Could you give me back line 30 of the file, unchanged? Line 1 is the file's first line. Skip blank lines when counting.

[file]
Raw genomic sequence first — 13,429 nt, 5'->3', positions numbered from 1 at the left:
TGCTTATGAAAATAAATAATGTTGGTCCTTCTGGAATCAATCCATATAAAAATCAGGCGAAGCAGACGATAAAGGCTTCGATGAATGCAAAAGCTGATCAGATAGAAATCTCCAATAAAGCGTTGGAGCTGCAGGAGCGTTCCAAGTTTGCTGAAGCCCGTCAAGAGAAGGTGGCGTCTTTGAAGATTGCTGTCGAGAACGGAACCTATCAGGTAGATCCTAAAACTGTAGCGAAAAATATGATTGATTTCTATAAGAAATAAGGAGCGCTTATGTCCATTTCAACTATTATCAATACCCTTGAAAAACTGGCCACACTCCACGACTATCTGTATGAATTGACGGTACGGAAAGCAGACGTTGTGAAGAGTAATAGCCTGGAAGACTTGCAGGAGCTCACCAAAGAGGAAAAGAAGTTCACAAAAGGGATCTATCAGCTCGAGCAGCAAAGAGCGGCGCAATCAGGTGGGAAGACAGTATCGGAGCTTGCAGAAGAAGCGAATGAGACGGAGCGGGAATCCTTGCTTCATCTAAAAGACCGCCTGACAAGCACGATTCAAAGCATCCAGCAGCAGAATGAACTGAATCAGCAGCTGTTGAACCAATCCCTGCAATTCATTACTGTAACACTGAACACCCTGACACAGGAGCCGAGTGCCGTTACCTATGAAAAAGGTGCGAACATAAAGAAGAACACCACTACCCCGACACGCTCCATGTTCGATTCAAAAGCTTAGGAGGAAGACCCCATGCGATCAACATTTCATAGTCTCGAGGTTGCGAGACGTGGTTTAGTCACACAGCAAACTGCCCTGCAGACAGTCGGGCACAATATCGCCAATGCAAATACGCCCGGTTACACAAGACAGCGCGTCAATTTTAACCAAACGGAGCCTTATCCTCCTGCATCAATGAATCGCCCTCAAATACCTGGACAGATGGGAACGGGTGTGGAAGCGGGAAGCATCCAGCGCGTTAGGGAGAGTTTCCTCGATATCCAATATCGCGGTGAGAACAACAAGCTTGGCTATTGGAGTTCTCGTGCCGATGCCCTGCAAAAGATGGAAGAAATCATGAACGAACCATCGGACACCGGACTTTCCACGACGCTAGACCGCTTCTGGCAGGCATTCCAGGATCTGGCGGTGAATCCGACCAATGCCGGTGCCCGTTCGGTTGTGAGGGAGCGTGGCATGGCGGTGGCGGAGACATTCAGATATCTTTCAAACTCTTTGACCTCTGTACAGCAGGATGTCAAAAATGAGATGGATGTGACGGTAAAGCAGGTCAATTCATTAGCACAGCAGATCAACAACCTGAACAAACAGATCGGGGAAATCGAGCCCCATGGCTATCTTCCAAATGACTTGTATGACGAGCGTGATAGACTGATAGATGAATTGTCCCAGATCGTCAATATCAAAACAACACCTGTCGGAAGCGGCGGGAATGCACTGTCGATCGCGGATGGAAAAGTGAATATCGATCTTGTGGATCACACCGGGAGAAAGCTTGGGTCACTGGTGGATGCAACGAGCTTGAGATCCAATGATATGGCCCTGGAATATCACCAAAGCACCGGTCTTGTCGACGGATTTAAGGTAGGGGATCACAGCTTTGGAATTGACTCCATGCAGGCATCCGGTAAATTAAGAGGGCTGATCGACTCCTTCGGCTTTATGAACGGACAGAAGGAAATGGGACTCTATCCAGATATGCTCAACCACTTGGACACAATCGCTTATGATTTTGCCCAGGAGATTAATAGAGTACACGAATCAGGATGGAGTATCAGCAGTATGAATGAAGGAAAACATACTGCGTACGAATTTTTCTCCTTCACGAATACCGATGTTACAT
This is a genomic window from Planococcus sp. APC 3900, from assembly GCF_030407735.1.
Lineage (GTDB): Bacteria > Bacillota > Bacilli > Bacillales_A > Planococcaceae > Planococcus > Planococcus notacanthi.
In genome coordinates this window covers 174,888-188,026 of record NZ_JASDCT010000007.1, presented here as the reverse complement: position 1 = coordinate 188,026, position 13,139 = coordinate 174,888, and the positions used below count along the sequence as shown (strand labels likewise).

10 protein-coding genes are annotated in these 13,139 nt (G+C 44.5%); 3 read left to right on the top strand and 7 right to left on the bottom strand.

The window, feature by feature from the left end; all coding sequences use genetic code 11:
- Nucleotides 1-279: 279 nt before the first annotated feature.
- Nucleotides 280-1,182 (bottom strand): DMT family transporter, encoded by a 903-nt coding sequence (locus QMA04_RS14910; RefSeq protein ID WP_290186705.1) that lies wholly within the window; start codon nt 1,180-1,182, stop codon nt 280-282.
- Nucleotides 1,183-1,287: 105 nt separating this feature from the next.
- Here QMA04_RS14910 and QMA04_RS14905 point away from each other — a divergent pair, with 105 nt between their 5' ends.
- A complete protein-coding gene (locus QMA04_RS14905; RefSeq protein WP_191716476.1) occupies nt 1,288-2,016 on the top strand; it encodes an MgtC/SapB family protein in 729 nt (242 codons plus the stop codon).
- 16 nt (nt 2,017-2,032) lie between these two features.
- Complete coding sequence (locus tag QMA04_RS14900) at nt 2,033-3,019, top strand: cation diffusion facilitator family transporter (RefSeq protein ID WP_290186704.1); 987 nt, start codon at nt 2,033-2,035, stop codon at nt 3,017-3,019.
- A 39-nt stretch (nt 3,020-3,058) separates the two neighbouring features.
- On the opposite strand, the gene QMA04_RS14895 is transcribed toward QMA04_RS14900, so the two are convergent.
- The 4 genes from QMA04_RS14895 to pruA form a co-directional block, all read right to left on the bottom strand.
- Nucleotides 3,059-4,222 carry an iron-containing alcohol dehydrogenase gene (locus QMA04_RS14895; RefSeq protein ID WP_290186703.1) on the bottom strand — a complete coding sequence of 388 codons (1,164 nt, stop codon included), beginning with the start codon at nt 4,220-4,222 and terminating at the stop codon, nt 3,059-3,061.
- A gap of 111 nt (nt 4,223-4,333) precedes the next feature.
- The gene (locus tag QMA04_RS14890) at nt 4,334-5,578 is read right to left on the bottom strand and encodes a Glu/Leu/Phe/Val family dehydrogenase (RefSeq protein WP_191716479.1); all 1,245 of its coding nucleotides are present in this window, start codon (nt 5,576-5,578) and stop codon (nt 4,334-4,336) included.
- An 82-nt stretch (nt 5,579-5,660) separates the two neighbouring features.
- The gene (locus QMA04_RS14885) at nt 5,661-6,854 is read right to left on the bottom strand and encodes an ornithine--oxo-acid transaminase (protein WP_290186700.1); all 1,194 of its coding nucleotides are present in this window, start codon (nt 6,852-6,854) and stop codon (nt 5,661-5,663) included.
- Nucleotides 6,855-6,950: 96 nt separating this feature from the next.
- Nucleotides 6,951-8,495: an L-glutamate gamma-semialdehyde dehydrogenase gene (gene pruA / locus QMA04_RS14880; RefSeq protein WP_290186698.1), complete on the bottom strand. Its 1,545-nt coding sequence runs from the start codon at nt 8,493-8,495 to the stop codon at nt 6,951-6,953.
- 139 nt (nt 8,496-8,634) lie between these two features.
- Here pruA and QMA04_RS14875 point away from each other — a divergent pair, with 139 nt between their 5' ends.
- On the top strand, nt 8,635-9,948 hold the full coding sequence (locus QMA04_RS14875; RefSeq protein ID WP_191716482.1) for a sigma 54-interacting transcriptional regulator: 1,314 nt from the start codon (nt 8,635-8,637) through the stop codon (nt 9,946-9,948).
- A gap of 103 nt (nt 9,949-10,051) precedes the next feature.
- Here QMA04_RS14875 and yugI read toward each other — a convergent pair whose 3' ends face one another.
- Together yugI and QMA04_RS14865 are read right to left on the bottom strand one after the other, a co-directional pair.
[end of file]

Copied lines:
- Together yugI and QMA04_RS14865 are read right to left on the bottom strand one after the other, a co-directional pair.